Post op Hair Transplant Instructions
You have invested time and money in your grafts. Please follow these instructions carefully to ensure optimum results.
Please contact us first if possible if you have any urgent worries or problems. In an emergency, we do carry mobile phones and have an answering machine but if you feel you need medical assistance immediately, then please seek advice from your local GP or casualty department. However, most problems are straightforward and part of the normal healing process. Please ‘phone us during working hours on 01 8324283 and there will be staff who can help you.
You may wear a baseball cap or similar to go home in but Not a tight fitting or woolly hat. We will show you how to put it on but once it is in place, do not take it off again or keep adjusting it, as your scalp will still be numb from the local anaesthetic and it is very easy initially to dislodge or damage grafts without realising it. When you get home, we recommend that you remove the cap, slowly and carefully, whilst watching in the mirror.
You may need to take paracetamol or ibuprofen for the first 24-48 hours. Once the local anaesthetic has worn off, your donor site is likely to feel tight and sore. You will benefit from taking the painkillers regularly, every four to six hours, for the first 24 hours or so, as this will reduce the discomfort to a minimum. You should not drink alcohol for the first 24 hours as this “thins the blood” and may cause minor bleeding. After the procedure, you may experience slight spotting of blood from the donor site but this is not unusual and you should simply press firmly on the area for 5 minutes with the clean swabs provided.
Day One is the first morning after the procedure (i.e. approx 15 -20 hours after it is finished).
Your donor site will be a little sore. Avoid scratching or picking the crusting on your scalp. You will be given a small spray bottle of saline and you should lightly spray the crusts hourly. It keeps them moist and helps with any irritating itching. You may get some forehead or eyebrow swelling over the next few days. This is normal and is to be expected. This can be reduced by “taking it easy.” You should lie back rather than sit upright if reading or watching TV as this will help any swelling to dissipate away from your face.
You can now get your hair wet. Stand under a gentle, lukewarm shower for five minutes, letting the water soak the crusts but do not scratch or use shampoo just yet. Leave your hair to dry naturally, using your fingers to style it, dabbing gently with a soft towel. DO NOT RUB! You can do this twice or even three times a day for 10 minutes a time. Any forehead swelling will peak now and disappear over the next few days.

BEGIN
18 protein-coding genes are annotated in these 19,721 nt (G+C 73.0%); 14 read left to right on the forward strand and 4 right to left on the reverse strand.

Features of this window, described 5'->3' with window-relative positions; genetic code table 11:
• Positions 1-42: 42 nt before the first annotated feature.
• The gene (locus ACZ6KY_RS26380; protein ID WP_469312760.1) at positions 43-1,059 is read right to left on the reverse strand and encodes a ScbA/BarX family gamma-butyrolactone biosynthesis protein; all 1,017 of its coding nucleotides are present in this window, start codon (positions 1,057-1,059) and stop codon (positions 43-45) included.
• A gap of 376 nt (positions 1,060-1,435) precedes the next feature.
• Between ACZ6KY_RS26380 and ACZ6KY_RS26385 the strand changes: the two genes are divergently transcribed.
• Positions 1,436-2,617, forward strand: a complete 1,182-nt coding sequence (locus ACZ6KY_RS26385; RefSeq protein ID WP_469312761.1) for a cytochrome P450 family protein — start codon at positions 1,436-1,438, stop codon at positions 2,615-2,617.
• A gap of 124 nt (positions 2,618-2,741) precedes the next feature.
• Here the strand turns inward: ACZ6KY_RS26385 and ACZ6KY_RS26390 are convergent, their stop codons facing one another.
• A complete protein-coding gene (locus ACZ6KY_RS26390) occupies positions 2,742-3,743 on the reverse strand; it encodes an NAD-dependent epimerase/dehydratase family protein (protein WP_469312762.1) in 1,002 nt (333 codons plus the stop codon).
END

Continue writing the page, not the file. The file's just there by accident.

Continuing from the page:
This is the first day you can wash your head with shampoo. Again, soak your hair for at least five minutes then put some shampoo in the palm of your hand and then gently put this on the top of your head, letting the lather run over your head and slowly moving it over the whole head. Leave for a minute and wash off, as above.
Days 5 – 10
You should now be shampooing daily with a mild shampoo such as Neutrogena. You should apply the shampoo to the back or sides of the head, away from your grafts and gently work into a lather. You should then gently allow the soapy suds to run onto the grafts. Do not be tempted to pick at the crusts but don’t be surprised if some of the graft hairs come away with the loose crusts. This is perfectly normal. This should be carried out daily as this helps to speed up the healing process.
Days 9-11 – Removal of Stitches
You will be told what type of stitch has been used. We can use both absorbable and non-absorbable stitches. However, stitches are best removed if possible, because the scar will heal better, quicker and you’ll get back to normal faster, but also because the absorption process causes itching.
The stitch type is a simple continuous spiral “running stitch”, similar to a “spring.” Each visible loop of stitch should be cut first, and then the short lengths removed. Do Not attempt to cut one end and pull through!! You should though, cut each knot at each end.
The donor area should now be healing fast. Many patients find the donor site more comfortable once the stitches are removed. You should avoid heavy lifting or exercise until at least two weeks is up and only exercise fairly gently for the first four weeks.
Day 14 – Six Months
Once your stitches have gone and the donor area feels comfortable then it is a good time to have a haircut but not too short to begin with i.e. not less than electric clipper setting “4”. Over the next six months, the individual hairs will start growing through, getting longer each day. It is important to realise that the hair doesn’t appear “all at once” but is a gradual , random process, maximum results are achieved by 24 months. Once all the hair has grown to a reasonable length you can treat your hair normally – washing, drying, dyeing, cutting etc.
It is normal not to see any growth at all before three months and it often takes six to nine months before thick growth comes through. It is also common for the transplants to initially grow for a few weeks, then shedding later at 4 weeks, before regrowing.
We would like you to return for review at 12 months to check on growth, results and satisfaction. We can compare your before and after photos and discuss any future hair restoration requirements. This review is mandatory but if it is difficult for you to get to see us, then please keep us informed by telephone or post or email photos over.